Nwaka with yams

“…next time we make some okro soup or cow foot and tripe wit’ somethin’ like gari. You like gari, Angel? Maybe some fufu. What do you think?”

What do I think? Well, I don’t know and I didn’t when he asked me. Having begun to explore the food of Africa in order to better understand the food of Diaspora has taken me places I’ve been pretty unhappy to go, but I’ve done it for the sake of my passion…my passion for food, that is. At the time of this question it was passion for a man that compelled me to further explore the tastes, smells, and ingredients of West Africa. A place that is as ingrained in my DNA as the smooth reddish tone of my grandfather’s skin and the lush, thickness of my grandmother’s hair. The funny thing is I never known any of them, but I feel them with me everyday .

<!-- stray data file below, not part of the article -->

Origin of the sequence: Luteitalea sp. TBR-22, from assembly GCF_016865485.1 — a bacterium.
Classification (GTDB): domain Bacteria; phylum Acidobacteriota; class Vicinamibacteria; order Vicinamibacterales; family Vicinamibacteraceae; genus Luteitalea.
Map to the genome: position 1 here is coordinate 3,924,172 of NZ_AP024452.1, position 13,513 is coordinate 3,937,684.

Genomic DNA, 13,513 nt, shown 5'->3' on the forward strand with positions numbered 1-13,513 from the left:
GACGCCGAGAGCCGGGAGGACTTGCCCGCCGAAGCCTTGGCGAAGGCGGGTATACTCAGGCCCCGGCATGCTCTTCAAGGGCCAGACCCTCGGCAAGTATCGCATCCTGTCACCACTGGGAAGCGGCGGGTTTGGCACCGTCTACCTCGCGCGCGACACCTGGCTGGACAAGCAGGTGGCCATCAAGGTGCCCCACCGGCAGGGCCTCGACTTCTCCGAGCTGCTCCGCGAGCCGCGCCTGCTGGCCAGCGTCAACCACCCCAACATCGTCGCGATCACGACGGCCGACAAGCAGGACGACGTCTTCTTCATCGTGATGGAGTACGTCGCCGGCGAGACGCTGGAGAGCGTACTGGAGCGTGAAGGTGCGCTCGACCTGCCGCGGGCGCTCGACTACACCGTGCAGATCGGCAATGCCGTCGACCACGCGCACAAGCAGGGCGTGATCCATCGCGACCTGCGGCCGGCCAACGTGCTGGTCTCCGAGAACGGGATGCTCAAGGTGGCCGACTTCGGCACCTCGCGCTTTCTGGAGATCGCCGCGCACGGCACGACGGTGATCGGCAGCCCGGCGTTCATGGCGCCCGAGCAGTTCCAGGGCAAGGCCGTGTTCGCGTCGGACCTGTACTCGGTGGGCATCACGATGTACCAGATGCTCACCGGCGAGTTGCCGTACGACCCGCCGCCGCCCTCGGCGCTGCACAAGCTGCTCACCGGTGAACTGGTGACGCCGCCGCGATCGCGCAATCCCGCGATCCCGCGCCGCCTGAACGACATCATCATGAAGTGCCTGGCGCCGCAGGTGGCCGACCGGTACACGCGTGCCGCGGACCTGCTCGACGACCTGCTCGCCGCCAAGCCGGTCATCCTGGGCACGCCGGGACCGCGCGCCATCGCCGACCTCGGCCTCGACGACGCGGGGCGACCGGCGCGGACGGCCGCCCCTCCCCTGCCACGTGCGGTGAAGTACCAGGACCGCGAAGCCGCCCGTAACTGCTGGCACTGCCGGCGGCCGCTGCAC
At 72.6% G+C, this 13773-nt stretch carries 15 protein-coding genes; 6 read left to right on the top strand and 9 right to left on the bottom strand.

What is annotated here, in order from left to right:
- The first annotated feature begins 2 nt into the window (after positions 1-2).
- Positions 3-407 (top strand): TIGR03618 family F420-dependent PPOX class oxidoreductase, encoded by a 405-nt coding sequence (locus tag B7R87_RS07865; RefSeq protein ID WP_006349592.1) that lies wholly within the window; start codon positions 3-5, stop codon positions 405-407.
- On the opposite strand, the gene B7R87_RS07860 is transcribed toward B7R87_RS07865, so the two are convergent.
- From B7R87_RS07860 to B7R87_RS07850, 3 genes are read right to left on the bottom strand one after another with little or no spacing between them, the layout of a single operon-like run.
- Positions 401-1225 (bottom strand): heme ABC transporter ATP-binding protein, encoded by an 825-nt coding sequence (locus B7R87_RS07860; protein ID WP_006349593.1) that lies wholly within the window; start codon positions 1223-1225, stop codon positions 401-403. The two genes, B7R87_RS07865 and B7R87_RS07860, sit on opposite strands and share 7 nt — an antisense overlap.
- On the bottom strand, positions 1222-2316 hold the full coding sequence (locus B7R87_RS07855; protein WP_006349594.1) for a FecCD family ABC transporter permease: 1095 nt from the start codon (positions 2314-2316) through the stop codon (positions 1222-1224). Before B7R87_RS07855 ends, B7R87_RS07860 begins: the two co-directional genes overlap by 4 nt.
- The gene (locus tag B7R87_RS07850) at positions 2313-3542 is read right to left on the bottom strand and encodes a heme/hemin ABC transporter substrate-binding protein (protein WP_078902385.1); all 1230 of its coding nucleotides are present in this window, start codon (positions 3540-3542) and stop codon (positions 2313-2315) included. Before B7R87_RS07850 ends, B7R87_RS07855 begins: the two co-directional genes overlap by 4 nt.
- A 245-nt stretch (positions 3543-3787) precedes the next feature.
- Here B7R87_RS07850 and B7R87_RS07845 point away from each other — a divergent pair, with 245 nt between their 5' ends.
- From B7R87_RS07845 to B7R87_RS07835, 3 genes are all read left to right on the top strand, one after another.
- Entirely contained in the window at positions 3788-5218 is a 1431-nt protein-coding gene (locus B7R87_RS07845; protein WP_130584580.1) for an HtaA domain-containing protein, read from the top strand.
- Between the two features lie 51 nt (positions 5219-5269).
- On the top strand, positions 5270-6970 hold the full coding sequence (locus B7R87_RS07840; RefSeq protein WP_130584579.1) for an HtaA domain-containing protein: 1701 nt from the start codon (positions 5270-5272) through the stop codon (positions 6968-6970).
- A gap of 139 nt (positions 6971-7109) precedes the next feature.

So when He would ask me, as He often did, “What do you think?” I often didn’t know what to say, but usually I thought to my American self “cow foot…tripe…stockfish, dude, I will soooo pass.” I realized though that I had to get past the haunting memories of the great goat and mackerel incident and expand my cooking and eating repertoire to include fiery stew, egusi soup, and maybe even a little cow foot. Love is the greatest of motivators, isn’t it?

3 Responses to Eating & Cooking (& Loving) Nigerian

  1. The African cuisines themselves are absolutely worth exploring but love is such a great motivator for encouraging their exploration!

  2. Rachel says:

    Ain’t it the truth, Mariana? I guess it’s true for any cuisine though…I remember the first time I studied abroad in college, a professor telling my class at the university in Avignon, that we should all get boyfriends or girlfriends, because that was really the best way for us to learn the language!

  3. “Combine business with pleasure”, my ancient ancestors should say!

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